You go into the doctor's office and the doctor has very little adrenal insufficiency experience (which is usually the case).  The doctor doesn't know that the lab range for cortisol encompasses midnight as well as morning cortisol.  He tells you that your 8 am cortisol of 6 is "normal" and there is nothing wrong with you.

If you had been impatient, you would have had your test results ahead of time and done some research.  You would have known that an 8 am cortisol of 6 was decidedly not normal and perhaps even close to lethal.  You or your advocate would have whipped out the Arlt and Allilo article and asked about their interpretation vs the doctors.  At that point, the doctor would do one of three things:

1) fire you because you caught him in a position where he didn't feel like the smartest person in the room.
2) passed you on to someone who knew more because he was clearly out of his comfort zone
3) discussed the paper and lab work and pursued the testing recommended in the document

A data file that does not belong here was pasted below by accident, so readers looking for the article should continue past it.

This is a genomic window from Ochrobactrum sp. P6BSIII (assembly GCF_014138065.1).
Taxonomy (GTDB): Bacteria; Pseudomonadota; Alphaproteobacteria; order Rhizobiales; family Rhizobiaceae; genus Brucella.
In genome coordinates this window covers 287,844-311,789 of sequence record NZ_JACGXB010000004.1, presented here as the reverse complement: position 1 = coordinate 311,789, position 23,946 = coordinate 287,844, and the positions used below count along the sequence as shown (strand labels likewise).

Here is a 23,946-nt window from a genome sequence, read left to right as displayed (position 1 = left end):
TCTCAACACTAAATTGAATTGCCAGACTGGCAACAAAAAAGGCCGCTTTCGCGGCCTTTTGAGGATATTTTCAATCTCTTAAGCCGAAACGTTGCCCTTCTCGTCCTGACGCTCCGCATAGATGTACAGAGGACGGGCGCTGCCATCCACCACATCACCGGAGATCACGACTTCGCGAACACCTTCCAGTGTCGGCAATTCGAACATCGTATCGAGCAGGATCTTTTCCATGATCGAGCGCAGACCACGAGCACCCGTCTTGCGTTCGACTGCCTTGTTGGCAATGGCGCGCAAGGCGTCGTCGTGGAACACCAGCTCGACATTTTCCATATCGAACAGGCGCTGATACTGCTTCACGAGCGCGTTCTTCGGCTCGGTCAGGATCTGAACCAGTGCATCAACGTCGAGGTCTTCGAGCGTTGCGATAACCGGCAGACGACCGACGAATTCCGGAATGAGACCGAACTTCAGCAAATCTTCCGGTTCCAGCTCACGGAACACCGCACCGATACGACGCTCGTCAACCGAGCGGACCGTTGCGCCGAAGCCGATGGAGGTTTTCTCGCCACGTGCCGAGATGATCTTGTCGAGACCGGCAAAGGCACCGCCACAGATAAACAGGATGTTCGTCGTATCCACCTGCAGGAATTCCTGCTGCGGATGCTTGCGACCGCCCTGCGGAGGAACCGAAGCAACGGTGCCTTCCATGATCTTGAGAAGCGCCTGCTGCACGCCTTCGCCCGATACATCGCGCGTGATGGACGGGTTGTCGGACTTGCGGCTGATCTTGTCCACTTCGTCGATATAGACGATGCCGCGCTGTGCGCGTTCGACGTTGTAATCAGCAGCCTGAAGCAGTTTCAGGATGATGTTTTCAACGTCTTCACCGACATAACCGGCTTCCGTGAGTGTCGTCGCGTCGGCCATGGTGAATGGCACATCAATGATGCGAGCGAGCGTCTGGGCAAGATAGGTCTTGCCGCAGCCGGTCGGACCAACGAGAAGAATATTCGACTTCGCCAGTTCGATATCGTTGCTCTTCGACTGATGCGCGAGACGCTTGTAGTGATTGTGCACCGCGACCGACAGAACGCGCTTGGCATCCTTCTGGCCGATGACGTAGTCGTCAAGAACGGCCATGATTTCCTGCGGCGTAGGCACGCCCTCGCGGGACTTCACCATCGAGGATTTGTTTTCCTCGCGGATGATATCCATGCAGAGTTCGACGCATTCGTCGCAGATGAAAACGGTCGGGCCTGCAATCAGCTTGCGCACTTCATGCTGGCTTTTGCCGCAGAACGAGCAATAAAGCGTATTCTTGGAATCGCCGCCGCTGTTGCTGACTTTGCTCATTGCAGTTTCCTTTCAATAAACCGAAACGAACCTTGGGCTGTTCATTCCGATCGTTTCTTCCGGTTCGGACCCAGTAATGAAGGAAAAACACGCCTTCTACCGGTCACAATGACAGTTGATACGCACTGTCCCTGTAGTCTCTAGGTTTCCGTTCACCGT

No matter what, having your labs ahead of time would be a much better outcome than if you had been patient.  Being a patient patient usually makes you feel like a dumb hypochondriac.  Despite the symptoms you are going in to have researched, you fall within the "normal" ranges.  You get stuck with the diagnosis of depression, fibromyalgia, IBS or chronic fatigue.  All of these are junk diagnoses.  There is little to no treatment for any of them.  You will get no relief.

What can you do differently?  Within three days of your blood draw, call the lab, check the portal, call the nurse.  In Idaho, if you ask the lab to give you your results, they are legally bound to do so.  In Florida, patients are too stupid to get their results until the doctor says it's OK or five days after testing. Most other states have laws that fall somewhere in between.  You need to research your state's laws and know them.